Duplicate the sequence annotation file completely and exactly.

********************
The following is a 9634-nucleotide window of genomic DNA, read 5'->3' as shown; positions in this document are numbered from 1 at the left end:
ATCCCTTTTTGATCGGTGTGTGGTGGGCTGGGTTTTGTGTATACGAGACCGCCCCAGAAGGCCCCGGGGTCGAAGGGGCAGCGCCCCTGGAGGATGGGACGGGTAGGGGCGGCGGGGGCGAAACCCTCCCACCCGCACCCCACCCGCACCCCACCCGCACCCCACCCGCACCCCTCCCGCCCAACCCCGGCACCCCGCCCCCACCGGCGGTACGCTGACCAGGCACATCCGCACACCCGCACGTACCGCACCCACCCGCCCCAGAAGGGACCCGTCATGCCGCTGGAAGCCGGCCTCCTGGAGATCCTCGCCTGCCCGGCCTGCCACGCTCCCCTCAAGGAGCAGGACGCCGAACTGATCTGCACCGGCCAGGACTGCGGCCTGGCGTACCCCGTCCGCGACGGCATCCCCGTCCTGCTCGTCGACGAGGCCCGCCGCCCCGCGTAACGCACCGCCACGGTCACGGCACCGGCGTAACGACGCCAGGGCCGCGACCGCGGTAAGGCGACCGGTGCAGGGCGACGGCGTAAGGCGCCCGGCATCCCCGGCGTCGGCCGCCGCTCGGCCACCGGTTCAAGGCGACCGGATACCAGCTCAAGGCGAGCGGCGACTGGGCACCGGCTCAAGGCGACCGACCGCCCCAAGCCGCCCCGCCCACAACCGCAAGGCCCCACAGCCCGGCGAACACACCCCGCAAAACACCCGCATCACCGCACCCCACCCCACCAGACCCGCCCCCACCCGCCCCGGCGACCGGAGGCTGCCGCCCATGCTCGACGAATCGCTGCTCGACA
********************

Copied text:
The following is a 9634-nucleotide window of genomic DNA, read 5'->3' as shown; positions in this document are numbered from 1 at the left end:
ATCCCTTTTTGATCGGTGTGTGGTGGGCTGGGTTTTGTGTATACGAGACCGCCCCAGAAGGCCCCGGGGTCGAAGGGGCAGCGCCCCTGGAGGATGGGACGGGTAGGGGCGGCGGGGGCGAAACCCTCCCACCCGCACCCCACCCGCACCCCACCCGCACCCCACCCGCACCCCTCCCGCCCAACCCCGGCACCCCGCCCCCACCGGCGGTACGCTGACCAGGCACATCCGCACACCCGCACGTACCGCACCCACCCGCCCCAGAAGGGACCCGTCATGCCGCTGGAAGCCGGCCTCCTGGAGATCCTCGCCTGCCCGGCCTGCCACGCTCCCCTCAAGGAGCAGGACGCCGAACTGATCTGCACCGGCCAGGACTGCGGCCTGGCGTACCCCGTCCGCGACGGCATCCCCGTCCTGCTCGTCGACGAGGCCCGCCGCCCCGCGTAACGCACCGCCACGGTCACGGCACCGGCGTAACGACGCCAGGGCCGCGACCGCGGTAAGGCGACCGGTGCAGGGCGACGGCGTAAGGCGCCCGGCATCCCCGGCGTCGGCCGCCGCTCGGCCACCGGTTCAAGGCGACCGGATACCAGCTCAAGGCGAGCGGCGACTGGGCACCGGCTCAAGGCGACCGACCGCCCCAAGCCGCCCCGCCCACAACCGCAAGGCCCCACAGCCCGGCGAACACACCCCGCAAAACACCCGCATCACCGCACCCCACCCCACCAGACCCGCCCCCACCCGCCCCGGCGACCGGAGGCTGCCGCCCATGCTCGACGAATCGCTGCTCGACA